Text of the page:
Keeping up a weekly chevruta can be tough. Skype will never replace a real beit midrash. However, the benefits are so clear to me, as I try to continue seeing relevance and meaning in Judaism’s canonical texts. Today was no exception.
Studying Sanhedrin 5a, the topic at hand was that of ‘expert judges,’ people so well-versed in Jewish law that they had the authority to adjudicate monetary cases on their own, without requiring the usual court of three. The discussion then turns to how we determine who exactly is an expert judge. Is it based on whether the litigants accept his authority, or is it authority conferred from the highest judge, the exilarch in Babylon or the Nasi in Israel? The conclusion is that it is the latter, and so the conversation turns to whether such a status can be employed abroad. In other words, if the exilarch approves a certain individual as an expert judge, will his status remain unchanged in Israel (and vice versa)? For the writers of the Bavli (the Babylonian Talmud), it was clear that such a status could cover boundaries, but less clear that an expert judge appointed in Israel could count as such in Babylon.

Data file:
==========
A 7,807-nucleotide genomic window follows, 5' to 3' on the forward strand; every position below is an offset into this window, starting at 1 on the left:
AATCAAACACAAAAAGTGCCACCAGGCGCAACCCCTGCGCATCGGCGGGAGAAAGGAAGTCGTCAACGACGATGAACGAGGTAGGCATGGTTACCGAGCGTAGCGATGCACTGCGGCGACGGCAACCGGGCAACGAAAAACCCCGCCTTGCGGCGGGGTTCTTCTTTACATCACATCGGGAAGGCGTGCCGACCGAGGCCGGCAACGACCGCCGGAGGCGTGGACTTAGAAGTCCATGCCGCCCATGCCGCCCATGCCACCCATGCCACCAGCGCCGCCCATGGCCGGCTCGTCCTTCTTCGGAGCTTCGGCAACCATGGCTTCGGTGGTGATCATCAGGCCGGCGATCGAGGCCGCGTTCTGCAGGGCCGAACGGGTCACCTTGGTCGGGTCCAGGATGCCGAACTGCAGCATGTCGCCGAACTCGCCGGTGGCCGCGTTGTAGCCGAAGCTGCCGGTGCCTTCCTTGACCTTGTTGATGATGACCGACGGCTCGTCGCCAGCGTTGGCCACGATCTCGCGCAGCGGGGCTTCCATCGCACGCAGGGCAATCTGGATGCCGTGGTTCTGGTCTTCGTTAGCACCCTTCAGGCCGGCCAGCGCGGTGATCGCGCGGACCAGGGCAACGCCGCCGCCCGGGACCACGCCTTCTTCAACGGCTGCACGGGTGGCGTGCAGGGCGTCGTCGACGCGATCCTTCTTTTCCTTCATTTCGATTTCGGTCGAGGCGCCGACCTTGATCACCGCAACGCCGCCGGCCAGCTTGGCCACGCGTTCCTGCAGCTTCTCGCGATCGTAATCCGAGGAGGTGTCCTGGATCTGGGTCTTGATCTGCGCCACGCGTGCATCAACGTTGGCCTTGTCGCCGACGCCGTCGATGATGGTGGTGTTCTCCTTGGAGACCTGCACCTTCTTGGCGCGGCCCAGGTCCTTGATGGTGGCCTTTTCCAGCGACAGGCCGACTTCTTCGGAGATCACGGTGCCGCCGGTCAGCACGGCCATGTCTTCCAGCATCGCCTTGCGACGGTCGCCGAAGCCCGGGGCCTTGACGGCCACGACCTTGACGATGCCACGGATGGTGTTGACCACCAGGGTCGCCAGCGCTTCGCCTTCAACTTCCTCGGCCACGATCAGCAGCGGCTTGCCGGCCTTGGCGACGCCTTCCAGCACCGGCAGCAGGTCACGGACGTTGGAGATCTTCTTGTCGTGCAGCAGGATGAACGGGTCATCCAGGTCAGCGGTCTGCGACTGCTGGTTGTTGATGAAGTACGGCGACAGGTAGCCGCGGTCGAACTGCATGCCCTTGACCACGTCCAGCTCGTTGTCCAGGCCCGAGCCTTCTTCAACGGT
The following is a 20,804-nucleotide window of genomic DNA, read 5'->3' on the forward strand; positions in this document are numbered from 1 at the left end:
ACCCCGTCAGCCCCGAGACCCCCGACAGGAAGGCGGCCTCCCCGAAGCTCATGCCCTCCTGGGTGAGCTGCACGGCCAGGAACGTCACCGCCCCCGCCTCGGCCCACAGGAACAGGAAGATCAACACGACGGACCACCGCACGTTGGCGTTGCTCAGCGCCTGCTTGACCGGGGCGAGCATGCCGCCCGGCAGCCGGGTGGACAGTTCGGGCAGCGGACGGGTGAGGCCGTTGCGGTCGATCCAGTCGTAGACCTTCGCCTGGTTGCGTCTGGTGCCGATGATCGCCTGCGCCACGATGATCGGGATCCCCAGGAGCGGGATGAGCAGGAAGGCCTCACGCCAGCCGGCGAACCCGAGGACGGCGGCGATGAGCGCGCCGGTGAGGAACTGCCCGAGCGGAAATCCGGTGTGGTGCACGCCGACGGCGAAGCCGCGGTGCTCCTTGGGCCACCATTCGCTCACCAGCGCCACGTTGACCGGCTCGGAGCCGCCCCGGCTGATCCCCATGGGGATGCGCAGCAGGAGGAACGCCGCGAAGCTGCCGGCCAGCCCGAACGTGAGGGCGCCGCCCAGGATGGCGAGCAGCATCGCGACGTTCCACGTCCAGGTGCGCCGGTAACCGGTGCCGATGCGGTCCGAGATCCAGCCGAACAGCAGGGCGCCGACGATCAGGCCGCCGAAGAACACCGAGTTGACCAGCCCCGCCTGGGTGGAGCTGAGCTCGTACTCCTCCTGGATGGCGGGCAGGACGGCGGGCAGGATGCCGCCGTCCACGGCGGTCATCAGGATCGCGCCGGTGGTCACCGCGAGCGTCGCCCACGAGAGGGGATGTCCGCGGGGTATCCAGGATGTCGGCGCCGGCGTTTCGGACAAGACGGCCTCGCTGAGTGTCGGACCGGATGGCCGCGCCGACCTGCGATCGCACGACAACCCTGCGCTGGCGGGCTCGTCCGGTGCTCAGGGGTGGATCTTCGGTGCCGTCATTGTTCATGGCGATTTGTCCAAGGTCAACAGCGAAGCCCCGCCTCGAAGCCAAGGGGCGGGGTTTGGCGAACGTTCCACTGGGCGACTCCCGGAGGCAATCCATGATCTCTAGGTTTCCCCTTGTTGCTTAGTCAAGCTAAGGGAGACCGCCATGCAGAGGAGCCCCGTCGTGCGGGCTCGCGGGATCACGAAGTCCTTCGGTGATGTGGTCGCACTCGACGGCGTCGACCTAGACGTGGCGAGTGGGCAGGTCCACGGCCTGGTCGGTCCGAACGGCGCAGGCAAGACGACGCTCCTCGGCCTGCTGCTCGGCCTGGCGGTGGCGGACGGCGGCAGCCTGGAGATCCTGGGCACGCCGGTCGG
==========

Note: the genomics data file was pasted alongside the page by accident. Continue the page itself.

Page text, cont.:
Given the bias of the authors and redactors of the text, I am not taken in by the logic that Babylon was the seat of Jewish authority, compared to Israel’s ‘lesser’ status, even if that was the case historically. Instead, I see this Gemarah as a caution against overstepping the bounds of our expertise. There is a good reason why I would need to sit the bar exam a second time if I moved countries from where I attended law school. Too often, though, as we are seeing in the news now, our leaders are not mindful of this. A centuries-old text reminds us that, no matter how well we might think we know a situation, weight must also be given to listening to the opinions of the concerned parties themselves.